There’s another area where Jews butted heads with Jesus: the New Testament records frequent Jewish complaints that Jesus spent too much time eating with sinners (see for example Luke 15:2). But all Jews want sinners to repent; the question is how to bring this about. Evidently, some Jews felt that the best way to deal with recalcitrant sinners was to shun them, to exclude them from polite society until they showed a willingness to repent … and evidently Jesus felt that if you welcomed sinners into the heart of the community, then repentance would follow. It’s a question of tactics, and I think Jesus was the better tactician, even if the New Testament does not document vast numbers of sinners who repented at Jesus’ dinner table. But the question of tactics persists to this day, evidenced by the lack of pimps, prostitutes, drug dealers, gun runners, terrorists, extortionists and other undesirables present at the average church social (not to mention the average Passover Seder).
Anthony has asked here what kind of a Jew Jesus was. I think this is an important question, but it’s also a question we can overthink. I think the best answer to Anthony’s question is this: Jesus was a first-century kind of Jew. Sure, Jesus’ point of view differed from other first-century Jews, but there were considerable differences of opinion among first-century Jews. The famous historian Josephus identified 4 principal Jewish sects, and the Talmud later counted 24 sects, so there must have been room for Jews to disagree and still be counted as Jewish. With all of the Jewish criticism of Jesus recorded in the New Testament, I see nothing to indicate that Jesus intended to take his movement outside of Judaism, or that his movement was regarded as something other than Jewish by other Jews. Moreover, the Romans regarded Jesus as Jewish – the Romans may have intended to mock Jesus by executing him as “king of the Jews”, but the final identification of Jesus as “of the Jews” seems to have been accepted without question by all concerned.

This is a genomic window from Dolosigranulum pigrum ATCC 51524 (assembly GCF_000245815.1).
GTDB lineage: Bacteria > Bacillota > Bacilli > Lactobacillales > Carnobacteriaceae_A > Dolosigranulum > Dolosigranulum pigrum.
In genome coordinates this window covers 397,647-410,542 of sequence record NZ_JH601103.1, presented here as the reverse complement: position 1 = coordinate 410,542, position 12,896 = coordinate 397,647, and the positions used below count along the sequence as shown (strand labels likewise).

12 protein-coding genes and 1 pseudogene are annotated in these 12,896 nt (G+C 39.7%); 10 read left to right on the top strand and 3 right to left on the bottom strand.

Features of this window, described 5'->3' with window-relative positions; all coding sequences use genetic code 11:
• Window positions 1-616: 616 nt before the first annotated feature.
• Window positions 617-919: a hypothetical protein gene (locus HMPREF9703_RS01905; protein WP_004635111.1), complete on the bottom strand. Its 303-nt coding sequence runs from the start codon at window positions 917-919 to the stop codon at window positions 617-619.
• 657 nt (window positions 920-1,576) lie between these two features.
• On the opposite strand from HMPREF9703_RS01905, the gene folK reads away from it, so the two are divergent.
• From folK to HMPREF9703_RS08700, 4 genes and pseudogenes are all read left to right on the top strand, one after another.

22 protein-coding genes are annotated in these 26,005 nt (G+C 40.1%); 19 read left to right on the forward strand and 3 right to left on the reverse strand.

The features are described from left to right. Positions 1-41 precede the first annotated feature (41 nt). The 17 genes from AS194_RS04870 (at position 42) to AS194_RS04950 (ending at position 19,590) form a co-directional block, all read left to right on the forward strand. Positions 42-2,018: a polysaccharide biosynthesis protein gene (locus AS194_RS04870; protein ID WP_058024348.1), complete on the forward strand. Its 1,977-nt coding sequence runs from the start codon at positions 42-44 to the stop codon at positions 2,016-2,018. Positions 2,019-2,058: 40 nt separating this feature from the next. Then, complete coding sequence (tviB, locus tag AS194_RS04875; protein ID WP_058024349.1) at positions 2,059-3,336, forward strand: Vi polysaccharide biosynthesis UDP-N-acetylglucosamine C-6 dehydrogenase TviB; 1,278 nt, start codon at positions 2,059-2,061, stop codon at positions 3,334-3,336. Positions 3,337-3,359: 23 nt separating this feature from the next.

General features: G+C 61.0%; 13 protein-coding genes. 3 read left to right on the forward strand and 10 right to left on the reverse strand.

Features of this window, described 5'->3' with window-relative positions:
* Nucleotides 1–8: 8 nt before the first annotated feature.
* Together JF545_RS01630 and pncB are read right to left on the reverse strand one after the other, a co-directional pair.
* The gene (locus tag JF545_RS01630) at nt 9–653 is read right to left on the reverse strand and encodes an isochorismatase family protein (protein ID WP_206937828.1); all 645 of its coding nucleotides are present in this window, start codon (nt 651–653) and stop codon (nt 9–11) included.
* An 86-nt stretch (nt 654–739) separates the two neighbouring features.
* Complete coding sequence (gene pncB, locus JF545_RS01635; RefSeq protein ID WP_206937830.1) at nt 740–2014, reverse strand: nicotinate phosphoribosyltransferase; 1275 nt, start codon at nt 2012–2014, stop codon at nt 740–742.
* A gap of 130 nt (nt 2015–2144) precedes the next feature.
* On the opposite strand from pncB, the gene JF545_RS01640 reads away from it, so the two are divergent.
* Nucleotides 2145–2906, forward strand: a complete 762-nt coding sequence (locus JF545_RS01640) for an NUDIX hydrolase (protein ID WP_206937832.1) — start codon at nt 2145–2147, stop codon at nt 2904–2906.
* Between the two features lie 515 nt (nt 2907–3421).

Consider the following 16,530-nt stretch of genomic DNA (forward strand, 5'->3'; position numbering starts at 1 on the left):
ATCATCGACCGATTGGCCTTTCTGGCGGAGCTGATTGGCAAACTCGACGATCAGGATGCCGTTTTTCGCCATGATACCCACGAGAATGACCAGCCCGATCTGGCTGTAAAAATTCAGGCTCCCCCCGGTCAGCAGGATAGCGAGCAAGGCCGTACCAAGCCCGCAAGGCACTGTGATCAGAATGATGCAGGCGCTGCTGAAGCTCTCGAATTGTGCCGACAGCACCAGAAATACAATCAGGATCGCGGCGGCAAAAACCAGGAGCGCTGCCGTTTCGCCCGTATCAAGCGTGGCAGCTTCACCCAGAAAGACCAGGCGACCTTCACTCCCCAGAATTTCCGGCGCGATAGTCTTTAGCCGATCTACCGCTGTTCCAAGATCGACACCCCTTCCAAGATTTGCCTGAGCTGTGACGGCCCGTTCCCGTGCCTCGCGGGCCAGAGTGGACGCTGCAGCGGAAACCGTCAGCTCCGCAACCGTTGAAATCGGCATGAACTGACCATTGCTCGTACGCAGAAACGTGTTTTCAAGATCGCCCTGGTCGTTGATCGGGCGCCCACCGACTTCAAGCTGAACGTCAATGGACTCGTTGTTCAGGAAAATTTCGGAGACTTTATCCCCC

I conclude that if someone had followed Jesus out of a restaurant and asked him who he was, he would have answered that he was a Jew. If pressed, he might say that he was a Jewish Jew, and if pressed further, he would say that he was Mr. Jewish Jewy McJew Jew. This is not to say that Judaism is Christianity, or vice versa, and as for Jewish Christianity (or Messianic Judaism), I wish those folks the best of luck, but I think that the opportunity for being simultaneously Christian and Jewish passed from the world scene at least 1500 years ago.
But I do think that Jews and Christians can (and should) do their Jewish shtick and their Christian thing in closer proximity. Christians worship the Jewish Jew Jesus as the second person of a triune God, but Christians have historically mangled their notion of what is Jewish. E.P. Sanders wrote in 1977 that the then-prevailing Christian view of first century Judaism was a “massive perversion and misunderstanding”. Working with Jews, Christians should be able to improve on this.
As for Jews, we’re crazy if we turn our back on the most talked-about Jewish Jew in world history. It’s high time we claimed Jesus as our own, as a master teacher and story-teller, as the Jew who inspired more people to read our holy scriptures than any other. But here’s where we need Christian help, because we’ve too long associated the Jewish Jew Jesus with disputations, inquisitions and pogroms, and as a result we can’t make heads or tails of him. As I make Christian friends and learn how to speak the language of interfaith dialog, I increasingly come to associate Jesus with awe, reverence and an encounter with the divine that is experienced by billions of people.
Christians and Jews need each other. This is why I write a blog.
Read more from Larry Behrendt at http://jewishchristianintersections.com/.